Peter Kafka

Recent Posts by Peter Kafka

How to Spend a Billion-Plus on User-Generated Content, Google Edition

youtube dogSuper-charged growth? Yup. Fueled by user-generated content that comes with potential copyright headaches? Got it! Barely there revenues? Of course!

Billion-dollar-plus price tag? Check!

Yes, all of that describes the Yahoo-Tumblr deal. And it also describes Google’s move to buy YouTube in the fall of 2006.

Which doesn’t mean the two deals are parallel, of course. For starters, the $1.6 billion Google spent on YouTube was a drop in the bucket for the search engine. But $1.1 billion is spending is a very big chunk of Yahoo’s cash pile.

And even back in 2006 it was clear that video would be a crucial part of the Web. You can’t use the same certainty when you talk about cat GIFs.

More important is that, then and now, Google viewed YouTube as a nice complement to its core business, which has never flagged. For Marissa Mayer, it’s a crucial part of her strategy to bring new eyeballs to a faded brand.

Still! Fun to compare and contrast.

Here’s what we know about Tumblr: It’s seven years old, has a lot of users, and last year it lost money on $13 million in revenue. And for YouTube: It turns eight tomorrow, is reportedly on track to generate $4 billion in revenue this year*, and Google executives keep murmuring that it either is or could be profitable.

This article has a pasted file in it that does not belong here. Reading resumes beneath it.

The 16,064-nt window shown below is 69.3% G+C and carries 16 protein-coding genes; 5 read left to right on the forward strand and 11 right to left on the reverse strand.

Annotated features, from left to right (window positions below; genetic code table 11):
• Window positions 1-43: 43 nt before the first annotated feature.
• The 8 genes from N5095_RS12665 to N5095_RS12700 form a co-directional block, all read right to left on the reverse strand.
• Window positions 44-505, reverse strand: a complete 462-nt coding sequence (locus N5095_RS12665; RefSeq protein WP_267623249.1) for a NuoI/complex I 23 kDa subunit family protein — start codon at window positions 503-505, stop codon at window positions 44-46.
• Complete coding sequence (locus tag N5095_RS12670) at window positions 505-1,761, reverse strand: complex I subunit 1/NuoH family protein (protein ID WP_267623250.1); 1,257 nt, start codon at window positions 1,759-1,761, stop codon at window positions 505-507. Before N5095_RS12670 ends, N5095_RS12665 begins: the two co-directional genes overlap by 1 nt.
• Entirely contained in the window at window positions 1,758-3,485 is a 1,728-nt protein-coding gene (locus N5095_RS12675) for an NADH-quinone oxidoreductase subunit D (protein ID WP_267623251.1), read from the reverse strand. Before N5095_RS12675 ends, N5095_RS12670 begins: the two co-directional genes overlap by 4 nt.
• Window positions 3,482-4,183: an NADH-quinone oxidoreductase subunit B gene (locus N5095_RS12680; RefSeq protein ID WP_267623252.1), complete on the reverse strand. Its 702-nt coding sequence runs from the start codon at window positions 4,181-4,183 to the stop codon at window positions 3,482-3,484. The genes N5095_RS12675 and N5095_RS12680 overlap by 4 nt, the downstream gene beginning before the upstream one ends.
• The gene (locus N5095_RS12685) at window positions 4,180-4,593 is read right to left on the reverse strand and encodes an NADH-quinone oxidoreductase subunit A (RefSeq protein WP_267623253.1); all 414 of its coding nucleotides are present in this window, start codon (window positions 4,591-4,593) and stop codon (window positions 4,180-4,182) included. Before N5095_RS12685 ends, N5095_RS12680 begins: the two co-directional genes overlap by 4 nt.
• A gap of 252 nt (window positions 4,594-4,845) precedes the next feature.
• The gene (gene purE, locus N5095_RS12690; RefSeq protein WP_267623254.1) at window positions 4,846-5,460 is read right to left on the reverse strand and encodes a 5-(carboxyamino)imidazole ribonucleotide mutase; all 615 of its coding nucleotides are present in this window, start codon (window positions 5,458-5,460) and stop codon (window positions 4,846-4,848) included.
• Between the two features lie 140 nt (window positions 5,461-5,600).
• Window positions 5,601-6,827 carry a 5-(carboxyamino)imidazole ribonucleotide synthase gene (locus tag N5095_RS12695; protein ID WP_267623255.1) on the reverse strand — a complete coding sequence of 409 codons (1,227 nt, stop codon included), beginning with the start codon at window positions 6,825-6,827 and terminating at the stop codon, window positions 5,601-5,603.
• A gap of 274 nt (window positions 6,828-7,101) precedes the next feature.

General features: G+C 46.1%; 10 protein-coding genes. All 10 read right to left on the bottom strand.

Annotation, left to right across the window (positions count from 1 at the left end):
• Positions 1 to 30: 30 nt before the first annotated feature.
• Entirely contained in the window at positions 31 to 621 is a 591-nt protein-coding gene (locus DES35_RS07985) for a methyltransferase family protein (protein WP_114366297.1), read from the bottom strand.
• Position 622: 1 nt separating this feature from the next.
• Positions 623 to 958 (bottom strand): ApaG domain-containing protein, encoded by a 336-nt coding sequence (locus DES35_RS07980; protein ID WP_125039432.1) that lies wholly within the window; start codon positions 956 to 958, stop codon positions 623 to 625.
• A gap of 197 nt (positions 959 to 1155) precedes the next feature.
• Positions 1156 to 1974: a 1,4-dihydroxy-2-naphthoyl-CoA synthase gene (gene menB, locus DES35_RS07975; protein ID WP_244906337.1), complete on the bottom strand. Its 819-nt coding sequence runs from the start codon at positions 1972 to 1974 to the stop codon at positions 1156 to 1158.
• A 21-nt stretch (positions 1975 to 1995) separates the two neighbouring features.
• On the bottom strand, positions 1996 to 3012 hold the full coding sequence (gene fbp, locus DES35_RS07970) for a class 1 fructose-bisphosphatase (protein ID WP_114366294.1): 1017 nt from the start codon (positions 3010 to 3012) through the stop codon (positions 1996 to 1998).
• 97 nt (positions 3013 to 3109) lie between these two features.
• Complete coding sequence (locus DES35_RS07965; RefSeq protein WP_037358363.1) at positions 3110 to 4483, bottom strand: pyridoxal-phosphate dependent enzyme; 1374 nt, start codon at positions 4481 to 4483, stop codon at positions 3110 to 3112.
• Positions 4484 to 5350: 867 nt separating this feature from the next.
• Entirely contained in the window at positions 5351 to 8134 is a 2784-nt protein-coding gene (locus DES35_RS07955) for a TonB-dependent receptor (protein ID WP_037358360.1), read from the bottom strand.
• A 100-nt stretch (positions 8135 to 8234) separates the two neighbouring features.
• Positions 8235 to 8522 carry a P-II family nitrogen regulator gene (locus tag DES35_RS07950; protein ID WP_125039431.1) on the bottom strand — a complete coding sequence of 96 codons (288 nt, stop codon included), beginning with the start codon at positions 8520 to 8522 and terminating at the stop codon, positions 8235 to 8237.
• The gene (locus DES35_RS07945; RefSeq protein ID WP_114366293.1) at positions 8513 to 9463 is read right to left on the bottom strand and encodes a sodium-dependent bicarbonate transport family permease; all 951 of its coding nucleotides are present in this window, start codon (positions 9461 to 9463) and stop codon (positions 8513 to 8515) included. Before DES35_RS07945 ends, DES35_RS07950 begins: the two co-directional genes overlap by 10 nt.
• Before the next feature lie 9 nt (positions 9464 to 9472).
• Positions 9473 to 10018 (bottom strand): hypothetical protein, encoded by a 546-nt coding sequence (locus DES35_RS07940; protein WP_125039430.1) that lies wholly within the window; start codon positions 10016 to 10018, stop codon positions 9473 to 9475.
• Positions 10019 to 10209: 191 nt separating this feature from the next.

More interesting for today: Here’s what YouTube’s financials looked like for a two-year period ending August 2006 — shortly before Google bought it (the document comes courtesy of the never-ending Viacom-YouTube copyright fight). Note the sharp uptick in revenue, users and costs at the end. Perhaps Yahoo saw something similar:

youtube pl

*As with all YouTube revenue estimates, take Morgan Stanley’s most recent one with a big chunk of salt.

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I think the NSA has a job to do and we need the NSA. But as (physicist) Robert Oppenheimer said, “When you see something that is technically sweet, you go ahead and do it and argue about what to do about it only after you’ve had your technical success. That is the way it was with the atomic bomb.”

— Phil Zimmerman, PGP inventor and Silent Circle co-founder, in an interview with Om Malik